Share

cover art for Babbage: Are auctioned dinosaur fossils lost to science?

Babbage from The Economist

Babbage: Are auctioned dinosaur fossils lost to science?

Natural history auctions are on the rise and are generating millions of dollars for private fossil hunters, but the commercialisation of ancient bones is worrying some palaeontologists. They argue that specimens sold privately are lost to science. Yet others say that by disincentivising the black market and encouraging more enthusiasts to search for rare finds, fossil auctions could improve the scientific understanding of ancient reptiles. 


The Economist’s Dylan Barry explores the Natural History Museum’s fossil collection in London, with Paul Barrett, a palaeontologist. Dylan also chats to the “dinosaur cowboy”, Clayton Phipps, a commercial fossil prospector, about his discovery of the “duelling dinosaurs” and how ranchers benefit from finding dinosaur bones. Plus, Cassandra Hatton, the vice president and head of natural history of Sotheby’s, an auction house, argues that auctioneers and palaeontologists should see each other as being on the same side. Kenneth Cukier hosts.


For full access to The Economist’s print, digital and audio editions subscribe at economist.com/podcastoffer and sign up for our weekly science newsletter at economist.com/simplyscience.

More episodes

View all episodes

  • Going platinum: the new economy in space

    44:35
    A new economy is emerging in space. Elon Musk’s SpaceX has driven down launch costs, helping to revolutionise space travel. As the cost of reaching Earth orbit falls, ideas for new businesses that could operate there are gathering steam—from manufacturing drugs to hotels and tourism. At the more exhilarating end of the spectrum is asteroid mining. Once a staple of science fiction, could it soon become reality?Host: Alok Jha, The Economist’s science and technology editor. Contributors: Peter Diamandis, founder of the XPRIZE Foundation; Sara Russell of Britain’s Natural History Museum; Lindy Elkins-Tanton of Arizona State University; Mitch Hunter-Scullion of the Asteroid Mining Corporation; The Economist’s Geoff Carr and Laurence Knight.For more on this topic, listen to our podcast on Starship.Transcripts of our podcasts are available via economist.com/podcasts.Listen to what matters most, from global politics and business to science and technology—subscribe to Economist Podcasts+.For more information about how to access Economist Podcasts+, please visit our FAQs page or watch our video explaining how to link your account.
  • AI meets reality: How to make robots for a human world

    42:33
    After years of slow progress, robots have suddenly been getting a lot cleverer and more capable. The technology behind ChatGPT—large language models—has given machines in the real world a dramatic brain upgrade. How is artificial intelligence bringing about a renaissance in robotics and allowing them to finally work in the world of humans?Host: Alok Jha, The Economist’s science and technology editor. Contributors: Dinesh Jayaraman, Arjun Krishna and Jason Ma of the University of Pennsylvania; Tom Standage, Shailesh Chitnis and Trisha Parayil of The Economist.Want to learn more about generative artificial intelligence? Listen to our series on the science that built the AI revolution.Transcripts of our podcasts are available via economist.com/podcasts.Listen to what matters most, from global politics and business to science and technology—subscribe to Economist Podcasts+.For more information about how to access Economist Podcasts+, please visit our FAQs page or watch our video explaining how to link your account.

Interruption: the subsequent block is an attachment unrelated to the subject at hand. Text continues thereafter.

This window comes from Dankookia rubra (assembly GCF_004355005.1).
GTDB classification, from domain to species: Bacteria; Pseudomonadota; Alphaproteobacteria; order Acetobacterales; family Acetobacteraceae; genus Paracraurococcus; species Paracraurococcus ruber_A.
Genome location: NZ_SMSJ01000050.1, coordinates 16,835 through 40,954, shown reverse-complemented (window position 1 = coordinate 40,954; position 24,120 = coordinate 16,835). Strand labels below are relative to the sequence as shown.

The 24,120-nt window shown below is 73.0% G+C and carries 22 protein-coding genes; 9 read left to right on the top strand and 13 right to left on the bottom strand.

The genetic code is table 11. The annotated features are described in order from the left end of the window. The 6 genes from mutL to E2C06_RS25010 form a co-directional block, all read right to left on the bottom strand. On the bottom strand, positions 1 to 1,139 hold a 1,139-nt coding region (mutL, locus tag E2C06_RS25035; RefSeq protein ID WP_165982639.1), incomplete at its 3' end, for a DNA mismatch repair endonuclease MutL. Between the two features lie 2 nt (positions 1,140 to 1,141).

• Explaining the paranormal: An interview with Chris French

    38:43
    Have you ever had a visit from an angel, a ghost or perhaps even an alien? Plenty of people throughout history think they have. Some even report real, physical symptoms from their interactions with supernatural beings. But, although alien abductions and ghosts are not likely to be real, the stories around these paranormal events tell scientists a lot about how the human mind works. Alok Jha, The Economist’s science and technology editor, interviews Chris French, a psychologist and author of a new book, “The Science of Weird Shit”.Transcripts of our podcasts are available via economist.com/podcasts.Get a world of insights for 50% off—subscribe to Economist Podcasts+For more information about how to access Economist Podcasts+, please visit our FAQs page or watch our video explaining how to link your account.
  • Trailer: The Modi Raj

    04:58
    Narendra Modi is one of the most popular politicians on the planet. India’s prime minister is eyeing a third term atop the world’s biggest democracy. A tea-seller’s son, Mr Modi began life an outsider and the man behind the political phenomenon remains hard to fathom. India has become an economic powerhouse during his ten years in charge. But he’s also the frontman for a chauvinistic Hindu nationalist dogma. Can Mr Modi continue to balance both parts of his agenda and finish the job of turning India into a superpower? The Economist’s Avantika Chilkoti finds out what makes him tick. Launching June 2024.To listen to the full series, subscribe to Economist Podcasts+.If you’re already a subscriber to The Economist, you have full access to all our shows as part of your subscription. For more information about how to access Economist Podcasts+, please visit our FAQs page or watch our video explaining how to link your account.